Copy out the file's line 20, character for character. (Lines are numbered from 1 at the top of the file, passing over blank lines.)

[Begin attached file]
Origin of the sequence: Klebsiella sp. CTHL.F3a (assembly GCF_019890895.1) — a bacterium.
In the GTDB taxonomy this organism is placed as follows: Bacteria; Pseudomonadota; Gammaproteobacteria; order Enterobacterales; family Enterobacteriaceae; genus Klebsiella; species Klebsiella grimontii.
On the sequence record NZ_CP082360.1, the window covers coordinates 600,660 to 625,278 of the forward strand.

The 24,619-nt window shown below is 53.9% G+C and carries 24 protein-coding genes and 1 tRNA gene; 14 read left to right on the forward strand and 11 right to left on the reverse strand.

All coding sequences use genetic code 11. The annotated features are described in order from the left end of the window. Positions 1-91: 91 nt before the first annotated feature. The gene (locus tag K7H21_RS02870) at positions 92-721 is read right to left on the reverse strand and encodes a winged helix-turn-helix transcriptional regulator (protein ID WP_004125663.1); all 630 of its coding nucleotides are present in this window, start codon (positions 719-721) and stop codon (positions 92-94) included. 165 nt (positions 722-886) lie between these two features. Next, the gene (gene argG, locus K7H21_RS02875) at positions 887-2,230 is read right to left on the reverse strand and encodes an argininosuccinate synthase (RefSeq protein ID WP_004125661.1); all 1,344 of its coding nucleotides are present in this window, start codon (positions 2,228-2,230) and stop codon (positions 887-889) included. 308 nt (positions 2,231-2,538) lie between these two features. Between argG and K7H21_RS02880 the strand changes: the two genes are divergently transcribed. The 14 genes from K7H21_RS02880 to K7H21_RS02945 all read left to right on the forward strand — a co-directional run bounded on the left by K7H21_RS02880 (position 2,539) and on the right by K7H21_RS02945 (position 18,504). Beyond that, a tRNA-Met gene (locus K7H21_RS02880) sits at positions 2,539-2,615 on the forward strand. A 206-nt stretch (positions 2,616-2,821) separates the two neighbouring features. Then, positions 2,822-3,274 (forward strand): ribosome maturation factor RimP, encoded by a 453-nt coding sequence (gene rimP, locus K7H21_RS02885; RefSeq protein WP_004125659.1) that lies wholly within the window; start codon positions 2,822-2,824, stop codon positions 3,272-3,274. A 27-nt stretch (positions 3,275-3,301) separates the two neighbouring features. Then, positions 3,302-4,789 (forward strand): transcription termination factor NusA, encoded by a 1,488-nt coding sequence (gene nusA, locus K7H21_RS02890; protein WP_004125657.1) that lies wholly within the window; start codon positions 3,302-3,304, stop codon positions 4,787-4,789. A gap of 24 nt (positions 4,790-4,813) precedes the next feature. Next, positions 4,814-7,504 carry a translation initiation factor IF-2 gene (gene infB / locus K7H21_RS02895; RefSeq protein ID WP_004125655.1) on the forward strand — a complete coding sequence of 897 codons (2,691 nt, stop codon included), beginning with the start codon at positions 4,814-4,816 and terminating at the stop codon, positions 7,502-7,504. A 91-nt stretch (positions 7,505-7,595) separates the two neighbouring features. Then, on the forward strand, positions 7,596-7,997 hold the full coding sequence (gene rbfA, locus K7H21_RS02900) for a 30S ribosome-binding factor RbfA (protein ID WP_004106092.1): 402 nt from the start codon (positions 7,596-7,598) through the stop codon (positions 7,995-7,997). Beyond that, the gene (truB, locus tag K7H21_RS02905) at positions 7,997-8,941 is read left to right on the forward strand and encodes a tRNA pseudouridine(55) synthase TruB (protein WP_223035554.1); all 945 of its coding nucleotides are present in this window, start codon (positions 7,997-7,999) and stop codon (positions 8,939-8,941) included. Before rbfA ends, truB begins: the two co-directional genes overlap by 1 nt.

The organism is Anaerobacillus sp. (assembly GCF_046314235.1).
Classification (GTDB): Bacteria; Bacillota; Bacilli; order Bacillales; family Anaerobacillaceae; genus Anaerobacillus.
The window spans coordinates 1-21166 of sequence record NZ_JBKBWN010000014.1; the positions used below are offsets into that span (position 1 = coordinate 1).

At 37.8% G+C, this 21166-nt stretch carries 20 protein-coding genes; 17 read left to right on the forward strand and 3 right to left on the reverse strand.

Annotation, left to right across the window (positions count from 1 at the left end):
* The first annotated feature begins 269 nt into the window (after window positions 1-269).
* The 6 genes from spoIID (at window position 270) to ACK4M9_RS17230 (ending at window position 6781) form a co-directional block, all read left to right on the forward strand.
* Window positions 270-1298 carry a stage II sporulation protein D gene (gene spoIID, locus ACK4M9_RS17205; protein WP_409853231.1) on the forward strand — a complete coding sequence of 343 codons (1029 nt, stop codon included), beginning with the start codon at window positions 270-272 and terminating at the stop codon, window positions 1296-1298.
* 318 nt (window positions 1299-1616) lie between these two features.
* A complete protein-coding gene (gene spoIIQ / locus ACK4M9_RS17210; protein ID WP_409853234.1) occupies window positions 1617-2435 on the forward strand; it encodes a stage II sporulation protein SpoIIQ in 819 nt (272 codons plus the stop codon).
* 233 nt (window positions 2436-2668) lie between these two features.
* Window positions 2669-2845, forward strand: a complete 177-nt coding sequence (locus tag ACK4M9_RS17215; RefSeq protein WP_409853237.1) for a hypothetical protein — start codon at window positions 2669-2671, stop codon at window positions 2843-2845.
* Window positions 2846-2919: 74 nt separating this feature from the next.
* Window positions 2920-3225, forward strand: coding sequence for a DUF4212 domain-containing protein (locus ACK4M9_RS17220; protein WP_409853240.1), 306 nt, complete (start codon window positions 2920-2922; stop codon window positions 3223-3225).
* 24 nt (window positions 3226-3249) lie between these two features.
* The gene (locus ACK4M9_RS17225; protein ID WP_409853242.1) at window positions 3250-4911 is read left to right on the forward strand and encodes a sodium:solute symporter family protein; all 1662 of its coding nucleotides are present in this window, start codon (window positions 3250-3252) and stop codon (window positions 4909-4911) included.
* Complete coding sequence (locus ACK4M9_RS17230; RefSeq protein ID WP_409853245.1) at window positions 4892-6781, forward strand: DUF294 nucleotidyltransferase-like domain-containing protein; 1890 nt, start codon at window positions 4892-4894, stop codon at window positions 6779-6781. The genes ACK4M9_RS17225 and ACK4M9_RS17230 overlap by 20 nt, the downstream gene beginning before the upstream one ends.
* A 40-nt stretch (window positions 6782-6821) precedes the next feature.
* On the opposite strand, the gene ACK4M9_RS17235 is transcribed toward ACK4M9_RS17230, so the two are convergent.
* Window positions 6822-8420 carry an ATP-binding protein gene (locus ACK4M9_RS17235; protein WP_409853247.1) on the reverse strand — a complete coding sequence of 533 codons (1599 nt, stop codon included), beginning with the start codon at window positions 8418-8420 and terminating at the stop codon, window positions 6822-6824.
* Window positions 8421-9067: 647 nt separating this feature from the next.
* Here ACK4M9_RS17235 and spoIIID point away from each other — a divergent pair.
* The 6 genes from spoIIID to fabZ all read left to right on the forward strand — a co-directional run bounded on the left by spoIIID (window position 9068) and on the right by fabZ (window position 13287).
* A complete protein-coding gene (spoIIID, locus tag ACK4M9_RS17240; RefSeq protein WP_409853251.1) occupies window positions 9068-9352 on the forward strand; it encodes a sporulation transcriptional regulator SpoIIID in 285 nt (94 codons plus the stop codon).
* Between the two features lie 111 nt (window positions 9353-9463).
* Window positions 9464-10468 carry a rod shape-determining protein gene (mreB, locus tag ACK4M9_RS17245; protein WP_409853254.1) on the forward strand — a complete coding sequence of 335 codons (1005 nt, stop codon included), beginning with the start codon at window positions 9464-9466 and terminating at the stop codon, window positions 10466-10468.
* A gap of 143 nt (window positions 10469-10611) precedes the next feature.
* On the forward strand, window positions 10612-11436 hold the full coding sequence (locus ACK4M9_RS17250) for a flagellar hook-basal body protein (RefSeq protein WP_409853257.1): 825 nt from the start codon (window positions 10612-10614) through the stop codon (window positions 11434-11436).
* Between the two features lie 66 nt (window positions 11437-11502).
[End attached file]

* 24 nt (window positions 3226-3249) lie between these two features.